No, we did not speak about establishing the committee, but on the issue of security, we did have a discussion. I cannot go now, even with you, into details because I was asked by the president to wait for a period of time until he gets in touch with President Sadat, which, as he should do. But I can only say yes, issues of security were discussed and we brought also a very concrete proposal. Again, the contents, I cannot divulge today, but when the president of the United States gets Sadat's reply, I suppose it will be possible also to make it public.
President Sadat told us that he did want a committee dealing with security. Is that going to happen?
I don't know, we didn't speak about the committee.
Can you tell us, then, specifically, what next…
Yes. What next came out? What's the most important thing that came out? What's the most important thing that came out of these 40 days of intensive talks?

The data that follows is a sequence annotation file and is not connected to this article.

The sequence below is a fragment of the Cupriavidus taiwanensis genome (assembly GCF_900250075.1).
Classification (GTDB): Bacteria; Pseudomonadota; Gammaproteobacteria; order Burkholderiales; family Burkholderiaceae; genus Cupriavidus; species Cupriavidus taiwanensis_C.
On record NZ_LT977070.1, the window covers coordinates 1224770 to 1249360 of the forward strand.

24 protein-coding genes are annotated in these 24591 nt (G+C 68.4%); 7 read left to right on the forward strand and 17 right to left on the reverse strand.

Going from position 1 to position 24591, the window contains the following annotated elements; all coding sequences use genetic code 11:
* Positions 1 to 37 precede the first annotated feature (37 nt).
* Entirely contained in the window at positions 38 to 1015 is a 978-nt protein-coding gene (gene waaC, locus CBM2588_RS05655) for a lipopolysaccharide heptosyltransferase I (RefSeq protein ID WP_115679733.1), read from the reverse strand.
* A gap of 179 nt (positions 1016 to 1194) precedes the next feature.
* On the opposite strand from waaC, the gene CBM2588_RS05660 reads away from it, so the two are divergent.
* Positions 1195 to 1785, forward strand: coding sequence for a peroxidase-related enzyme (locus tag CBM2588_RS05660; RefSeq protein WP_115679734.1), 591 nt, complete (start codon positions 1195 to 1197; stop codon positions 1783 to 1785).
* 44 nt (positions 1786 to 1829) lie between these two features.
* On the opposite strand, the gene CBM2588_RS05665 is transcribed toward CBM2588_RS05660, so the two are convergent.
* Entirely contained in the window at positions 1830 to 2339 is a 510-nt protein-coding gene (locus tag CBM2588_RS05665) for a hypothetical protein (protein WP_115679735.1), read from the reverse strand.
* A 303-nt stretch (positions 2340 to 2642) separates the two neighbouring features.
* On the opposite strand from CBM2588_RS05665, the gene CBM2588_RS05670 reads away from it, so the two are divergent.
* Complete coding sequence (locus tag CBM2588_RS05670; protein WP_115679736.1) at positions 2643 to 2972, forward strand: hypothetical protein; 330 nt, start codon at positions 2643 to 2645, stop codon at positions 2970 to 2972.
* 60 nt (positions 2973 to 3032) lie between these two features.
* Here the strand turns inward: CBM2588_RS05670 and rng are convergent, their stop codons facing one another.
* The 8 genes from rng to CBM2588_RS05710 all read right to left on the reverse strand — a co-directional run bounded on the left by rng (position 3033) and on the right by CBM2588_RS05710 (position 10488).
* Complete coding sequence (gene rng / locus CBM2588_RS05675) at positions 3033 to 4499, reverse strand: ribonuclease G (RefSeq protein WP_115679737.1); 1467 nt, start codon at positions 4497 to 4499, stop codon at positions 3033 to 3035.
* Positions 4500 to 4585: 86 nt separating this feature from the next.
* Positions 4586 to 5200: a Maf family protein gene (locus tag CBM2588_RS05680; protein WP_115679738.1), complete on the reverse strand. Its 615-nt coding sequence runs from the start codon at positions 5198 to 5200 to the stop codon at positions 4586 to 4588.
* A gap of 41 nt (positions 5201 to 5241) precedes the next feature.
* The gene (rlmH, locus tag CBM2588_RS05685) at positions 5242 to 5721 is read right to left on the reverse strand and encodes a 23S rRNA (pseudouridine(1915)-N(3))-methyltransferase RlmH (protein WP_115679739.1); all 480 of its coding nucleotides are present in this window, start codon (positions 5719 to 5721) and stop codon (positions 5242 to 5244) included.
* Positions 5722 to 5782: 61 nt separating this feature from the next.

Well, there are many problems to recite. One of the most decisive issues is, one, the essence of the autonomy. What is the autonomy? Because I think it is made clear by the Camp David agreement, but there are many proposals. For instance, there is an Egyptian proposal to have an assembly, an executive, a judiciary. I call it a Palestinian state all but in name. It would be a mortal danger to Israel. We shall never accept it and it is in contradiction to the Camp David agreement. There, we promised autonomy, not sovereignty. Autonomy, not a state. Completely different concepts. So, we have to decide what is the essence of the autonomy. We made a proposal, now we wait for a reply. Then is the question of security, which is, again, perhaps the soul of the problem. There is the so-called PLO on the rampage. If they should take over, if we are not responsible for security, if we do not reserve security, there will be permanent bloodshed. Peace will be killed. Not only people will be killed. Peace itself will be murdered and there will be a danger to the free world because there will be a Soviet base established in the heart of the Middle East. These are all very important. These are actually the decisive issues we are needing to solve. And perhaps we will solve them during the next 40 days, when we deal with them in Egypt and in Israel. Not in Washington, as it was…